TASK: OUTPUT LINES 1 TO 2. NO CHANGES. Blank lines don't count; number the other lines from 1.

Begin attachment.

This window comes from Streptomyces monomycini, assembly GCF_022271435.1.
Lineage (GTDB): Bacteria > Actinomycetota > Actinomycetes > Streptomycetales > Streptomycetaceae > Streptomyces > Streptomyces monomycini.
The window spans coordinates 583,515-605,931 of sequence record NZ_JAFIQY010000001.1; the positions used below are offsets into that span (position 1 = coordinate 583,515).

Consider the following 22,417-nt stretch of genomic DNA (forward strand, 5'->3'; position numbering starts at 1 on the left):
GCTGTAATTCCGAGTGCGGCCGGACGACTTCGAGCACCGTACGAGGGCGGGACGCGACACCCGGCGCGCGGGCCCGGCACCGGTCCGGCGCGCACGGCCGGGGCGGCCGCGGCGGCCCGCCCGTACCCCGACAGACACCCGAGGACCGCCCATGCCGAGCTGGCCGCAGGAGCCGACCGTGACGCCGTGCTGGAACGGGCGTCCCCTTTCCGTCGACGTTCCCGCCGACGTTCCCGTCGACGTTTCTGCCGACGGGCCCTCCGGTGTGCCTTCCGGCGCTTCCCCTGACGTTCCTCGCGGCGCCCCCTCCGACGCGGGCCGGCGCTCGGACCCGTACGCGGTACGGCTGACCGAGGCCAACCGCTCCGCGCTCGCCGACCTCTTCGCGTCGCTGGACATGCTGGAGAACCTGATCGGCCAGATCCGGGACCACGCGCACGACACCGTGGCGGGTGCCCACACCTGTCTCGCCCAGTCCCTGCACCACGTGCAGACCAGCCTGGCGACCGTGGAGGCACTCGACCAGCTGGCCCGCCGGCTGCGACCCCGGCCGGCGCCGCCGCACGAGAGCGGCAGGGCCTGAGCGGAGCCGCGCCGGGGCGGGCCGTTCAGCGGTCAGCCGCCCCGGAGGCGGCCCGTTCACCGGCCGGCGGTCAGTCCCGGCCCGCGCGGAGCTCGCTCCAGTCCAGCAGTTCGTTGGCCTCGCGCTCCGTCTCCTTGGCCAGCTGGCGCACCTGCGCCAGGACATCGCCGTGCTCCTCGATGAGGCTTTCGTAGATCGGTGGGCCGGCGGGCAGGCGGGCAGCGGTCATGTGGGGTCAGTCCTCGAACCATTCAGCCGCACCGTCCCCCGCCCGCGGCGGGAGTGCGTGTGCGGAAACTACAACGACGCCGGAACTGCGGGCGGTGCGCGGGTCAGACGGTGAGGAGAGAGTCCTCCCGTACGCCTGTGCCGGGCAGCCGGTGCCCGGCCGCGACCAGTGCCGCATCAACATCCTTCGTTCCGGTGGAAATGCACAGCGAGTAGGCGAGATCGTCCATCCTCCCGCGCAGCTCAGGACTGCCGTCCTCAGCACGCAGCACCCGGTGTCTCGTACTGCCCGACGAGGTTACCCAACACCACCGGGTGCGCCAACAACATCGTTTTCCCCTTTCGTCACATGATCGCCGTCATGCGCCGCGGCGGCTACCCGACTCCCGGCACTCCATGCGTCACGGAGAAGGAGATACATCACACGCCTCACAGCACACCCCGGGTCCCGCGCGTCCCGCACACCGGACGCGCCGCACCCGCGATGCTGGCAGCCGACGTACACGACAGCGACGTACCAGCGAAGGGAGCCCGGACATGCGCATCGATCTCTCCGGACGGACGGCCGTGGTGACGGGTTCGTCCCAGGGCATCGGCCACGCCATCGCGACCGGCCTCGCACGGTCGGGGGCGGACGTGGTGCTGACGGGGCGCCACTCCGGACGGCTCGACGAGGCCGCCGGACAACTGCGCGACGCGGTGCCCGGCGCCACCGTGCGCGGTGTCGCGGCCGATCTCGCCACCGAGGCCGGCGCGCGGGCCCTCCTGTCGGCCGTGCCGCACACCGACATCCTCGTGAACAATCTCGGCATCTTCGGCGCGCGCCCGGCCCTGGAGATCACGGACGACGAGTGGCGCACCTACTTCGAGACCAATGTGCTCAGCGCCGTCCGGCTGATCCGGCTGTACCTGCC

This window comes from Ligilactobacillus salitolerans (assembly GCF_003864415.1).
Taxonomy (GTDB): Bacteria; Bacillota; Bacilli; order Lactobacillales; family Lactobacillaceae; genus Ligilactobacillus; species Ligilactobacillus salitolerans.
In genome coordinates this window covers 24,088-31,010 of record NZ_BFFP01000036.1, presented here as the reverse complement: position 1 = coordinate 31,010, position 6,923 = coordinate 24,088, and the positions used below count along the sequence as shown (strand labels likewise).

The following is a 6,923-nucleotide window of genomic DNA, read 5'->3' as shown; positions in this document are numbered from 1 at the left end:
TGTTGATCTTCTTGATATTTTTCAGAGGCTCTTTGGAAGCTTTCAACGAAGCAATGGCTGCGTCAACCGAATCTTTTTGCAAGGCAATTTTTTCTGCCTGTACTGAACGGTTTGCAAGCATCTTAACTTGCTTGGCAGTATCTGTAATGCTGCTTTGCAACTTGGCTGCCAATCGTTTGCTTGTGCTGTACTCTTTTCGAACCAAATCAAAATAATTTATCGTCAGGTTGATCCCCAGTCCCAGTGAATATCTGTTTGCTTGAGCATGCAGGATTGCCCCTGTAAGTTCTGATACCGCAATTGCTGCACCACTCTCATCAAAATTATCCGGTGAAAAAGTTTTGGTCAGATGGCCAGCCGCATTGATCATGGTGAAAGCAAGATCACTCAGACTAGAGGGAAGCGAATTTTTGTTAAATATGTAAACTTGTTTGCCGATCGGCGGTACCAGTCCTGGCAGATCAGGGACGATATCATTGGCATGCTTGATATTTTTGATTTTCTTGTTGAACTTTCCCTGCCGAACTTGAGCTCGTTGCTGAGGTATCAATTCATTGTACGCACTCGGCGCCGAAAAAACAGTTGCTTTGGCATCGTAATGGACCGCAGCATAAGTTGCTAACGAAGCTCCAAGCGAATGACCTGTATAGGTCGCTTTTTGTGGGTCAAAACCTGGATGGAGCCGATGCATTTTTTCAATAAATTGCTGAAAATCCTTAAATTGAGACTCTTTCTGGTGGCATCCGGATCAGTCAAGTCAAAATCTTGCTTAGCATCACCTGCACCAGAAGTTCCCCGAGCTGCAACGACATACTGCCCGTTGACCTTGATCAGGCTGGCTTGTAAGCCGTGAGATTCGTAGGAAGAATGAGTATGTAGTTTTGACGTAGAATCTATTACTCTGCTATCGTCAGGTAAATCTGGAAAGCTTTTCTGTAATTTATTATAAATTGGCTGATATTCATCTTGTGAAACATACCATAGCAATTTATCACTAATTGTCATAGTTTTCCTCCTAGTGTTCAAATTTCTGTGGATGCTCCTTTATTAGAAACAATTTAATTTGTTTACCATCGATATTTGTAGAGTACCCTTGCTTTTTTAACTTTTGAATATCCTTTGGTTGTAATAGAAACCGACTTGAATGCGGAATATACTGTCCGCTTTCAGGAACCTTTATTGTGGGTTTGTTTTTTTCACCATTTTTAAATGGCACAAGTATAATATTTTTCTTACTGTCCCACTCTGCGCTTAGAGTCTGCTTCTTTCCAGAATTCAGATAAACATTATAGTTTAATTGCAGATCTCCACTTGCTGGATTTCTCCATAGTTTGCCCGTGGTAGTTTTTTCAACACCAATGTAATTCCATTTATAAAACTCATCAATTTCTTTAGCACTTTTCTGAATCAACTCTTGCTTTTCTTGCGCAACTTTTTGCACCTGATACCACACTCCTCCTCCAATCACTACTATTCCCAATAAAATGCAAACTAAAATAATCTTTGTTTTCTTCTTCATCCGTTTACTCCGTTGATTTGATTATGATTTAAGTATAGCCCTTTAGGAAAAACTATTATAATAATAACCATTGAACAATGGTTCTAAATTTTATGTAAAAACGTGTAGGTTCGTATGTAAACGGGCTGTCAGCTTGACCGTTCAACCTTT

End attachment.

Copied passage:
This window comes from Streptomyces monomycini, assembly GCF_022271435.1.
Lineage (GTDB): Bacteria > Actinomycetota > Actinomycetes > Streptomycetales > Streptomycetaceae > Streptomyces > Streptomyces monomycini.